Seven Strategies for Seven Teams in Old Saybrook Public Schools

Amid the daily tasks of delivering education and managing staff, facilities, and budgets, there is rarely time to step back to look at the choices made. Yet each day and in each budget, the school district in fact makes choices that allocate spending, staffing, and resources in discrete ways. So this school year, the Board of Education decided to update the district's strategic plan to re-define the strategies and decision criteria that should guide future spending, program, and resource decisions.

Late last month the planning project's seven Action Teams presented the results of their months of effort in reports presented in a day-long meeting with the 32-member Strategic Planning Steering Committee.

"In the past, our philosophy has been to take small cuts from different areas of our budget. But all of us are feeling we're at a crossroads. We have to look at how we deliver services and how we use facilities across the board," said Schools Business Manager Julie Pendleton.

"The plan will allow us to re-allocate aspects of our budget to align with the beliefs and objectives we set for the Old Saybrook Public Schools," said Superintendent of Schools Joseph Onofrio.

To create a broad-based plan reflecting views of many stake-holders, the board chose to hire a professional facilitator, Cambridge Strategic Services, to lead and direct the project at a cost of $40,000 for the year-long effort.

The planning process began in the fall of 2010 with an initial day-long planning team meeting. At that meeting, the team developed a list of seven strategies to focus the work of the seven Action Teams.

Each strategy was assigned to a team of 10 volunteers who met weekly over several months to research the issue and develop specific action plans to address it. The seven Action Team reports were presented at an all-day session of the Strategic Planning Steering Committee held late last month.

What were the strategies assigned to each team? The first was to develop and implement a systemic and transparent procedure for evaluating program effectiveness and validity. The second was to improve internal and external communications and expand collaborations among staff, families, and the greater community. The third was to develop comprehensive services working with families and the community to address social and emotional needs that may interfere with a student's ability to learn.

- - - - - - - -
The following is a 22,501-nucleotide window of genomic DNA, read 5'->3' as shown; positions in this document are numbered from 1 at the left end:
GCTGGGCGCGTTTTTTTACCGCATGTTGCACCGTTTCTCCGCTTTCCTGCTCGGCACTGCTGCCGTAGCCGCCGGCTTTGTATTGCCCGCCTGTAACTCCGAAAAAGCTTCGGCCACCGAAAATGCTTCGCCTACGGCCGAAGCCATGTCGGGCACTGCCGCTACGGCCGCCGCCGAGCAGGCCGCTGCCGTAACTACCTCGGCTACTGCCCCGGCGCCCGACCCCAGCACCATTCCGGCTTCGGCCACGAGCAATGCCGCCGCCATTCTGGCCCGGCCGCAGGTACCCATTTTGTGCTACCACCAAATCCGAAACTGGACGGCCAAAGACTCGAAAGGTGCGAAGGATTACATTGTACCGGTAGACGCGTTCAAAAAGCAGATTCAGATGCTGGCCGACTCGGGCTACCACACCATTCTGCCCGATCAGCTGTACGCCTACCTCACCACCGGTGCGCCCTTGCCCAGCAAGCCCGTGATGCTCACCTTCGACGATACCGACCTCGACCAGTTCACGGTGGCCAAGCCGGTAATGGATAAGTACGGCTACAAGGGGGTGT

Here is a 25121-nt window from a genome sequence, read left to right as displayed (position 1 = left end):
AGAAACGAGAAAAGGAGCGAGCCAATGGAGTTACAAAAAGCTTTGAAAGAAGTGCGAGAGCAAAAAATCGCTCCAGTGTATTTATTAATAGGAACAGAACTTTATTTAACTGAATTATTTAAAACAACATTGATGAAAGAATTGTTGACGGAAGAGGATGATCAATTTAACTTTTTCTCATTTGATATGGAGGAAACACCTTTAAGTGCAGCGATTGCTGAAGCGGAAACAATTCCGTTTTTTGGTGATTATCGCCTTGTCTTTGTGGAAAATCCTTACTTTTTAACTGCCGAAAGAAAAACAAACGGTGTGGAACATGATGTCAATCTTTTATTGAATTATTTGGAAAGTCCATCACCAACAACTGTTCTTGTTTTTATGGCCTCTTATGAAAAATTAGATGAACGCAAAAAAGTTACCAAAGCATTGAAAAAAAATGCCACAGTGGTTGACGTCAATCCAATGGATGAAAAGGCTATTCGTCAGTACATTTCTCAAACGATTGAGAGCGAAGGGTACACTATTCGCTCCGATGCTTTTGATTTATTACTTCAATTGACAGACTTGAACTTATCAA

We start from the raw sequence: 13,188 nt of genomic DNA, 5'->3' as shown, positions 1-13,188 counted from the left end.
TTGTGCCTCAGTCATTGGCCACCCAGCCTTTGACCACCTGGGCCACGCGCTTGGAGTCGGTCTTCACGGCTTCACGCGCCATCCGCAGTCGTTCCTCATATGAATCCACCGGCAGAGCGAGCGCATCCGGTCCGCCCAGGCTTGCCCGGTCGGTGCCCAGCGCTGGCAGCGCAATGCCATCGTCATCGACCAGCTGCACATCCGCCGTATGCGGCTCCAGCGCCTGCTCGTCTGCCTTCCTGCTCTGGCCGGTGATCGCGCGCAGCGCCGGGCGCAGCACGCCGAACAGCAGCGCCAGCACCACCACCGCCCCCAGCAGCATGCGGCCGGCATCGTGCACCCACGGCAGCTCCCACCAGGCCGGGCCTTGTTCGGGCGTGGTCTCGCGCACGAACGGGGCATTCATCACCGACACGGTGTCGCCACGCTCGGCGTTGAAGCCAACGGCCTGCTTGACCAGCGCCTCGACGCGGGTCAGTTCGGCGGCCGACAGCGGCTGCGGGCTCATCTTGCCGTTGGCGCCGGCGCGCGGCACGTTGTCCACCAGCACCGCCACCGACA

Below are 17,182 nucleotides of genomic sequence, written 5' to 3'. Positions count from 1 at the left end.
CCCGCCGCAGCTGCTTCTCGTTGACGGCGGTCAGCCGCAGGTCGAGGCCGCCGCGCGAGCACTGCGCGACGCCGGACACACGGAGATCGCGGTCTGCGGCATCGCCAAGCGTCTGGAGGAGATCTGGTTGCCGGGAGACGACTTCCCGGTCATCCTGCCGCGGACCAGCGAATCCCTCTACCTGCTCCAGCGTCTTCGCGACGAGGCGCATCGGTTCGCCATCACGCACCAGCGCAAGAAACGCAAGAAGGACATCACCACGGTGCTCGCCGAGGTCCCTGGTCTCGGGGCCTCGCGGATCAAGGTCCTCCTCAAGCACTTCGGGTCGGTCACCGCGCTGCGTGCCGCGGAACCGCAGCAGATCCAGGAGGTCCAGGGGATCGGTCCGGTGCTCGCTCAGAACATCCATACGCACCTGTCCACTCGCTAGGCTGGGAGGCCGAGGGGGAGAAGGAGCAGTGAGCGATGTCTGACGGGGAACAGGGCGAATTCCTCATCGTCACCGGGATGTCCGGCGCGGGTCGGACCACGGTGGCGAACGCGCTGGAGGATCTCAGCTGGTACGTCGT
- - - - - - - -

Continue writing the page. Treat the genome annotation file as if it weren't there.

The fourth strategy was to ensure that instruction delivered is data-driven and uses student assessment data effectively to differentiate instruction to meet each student's needs. The fifth was to develop a comprehensive character education program that reflects the values of the community. The sixth was to create a system to assist students to develop and accomplish a personal success plan (a new state requirement) and the seventh and final strategy was to embed in courses across the curriculum skill-building to improve students' critical thinking, problem-solving, technology application, and communication skills.

Among those on the Steering Committee directing the process are members of the Board of Education, school administration, school staff, the police department, and elected members of the Board of Selectmen and Board of Finance. More than 70 community members, staff, and parent volunteers have served together on one of the seven Action Teams whose reports were presented last month.

On the day after the action plans were presented, the Steering Committee met all day to analyze the action plans, discuss them, and reach consensus on each strategy's plan. Each action plan and its descriptive material is now being assembled into a draft strategic plan document by Heston Suttman, the district's internal coordinator for the planning process.

"The finalized action plans will be presented to the Board of Education at a meeting in early June and also will be posted on the school district's website," said Onofrio.

The planning process facilitator will return to the district in early July to work with the district's administrative team to develop specific commitments for the next school year.

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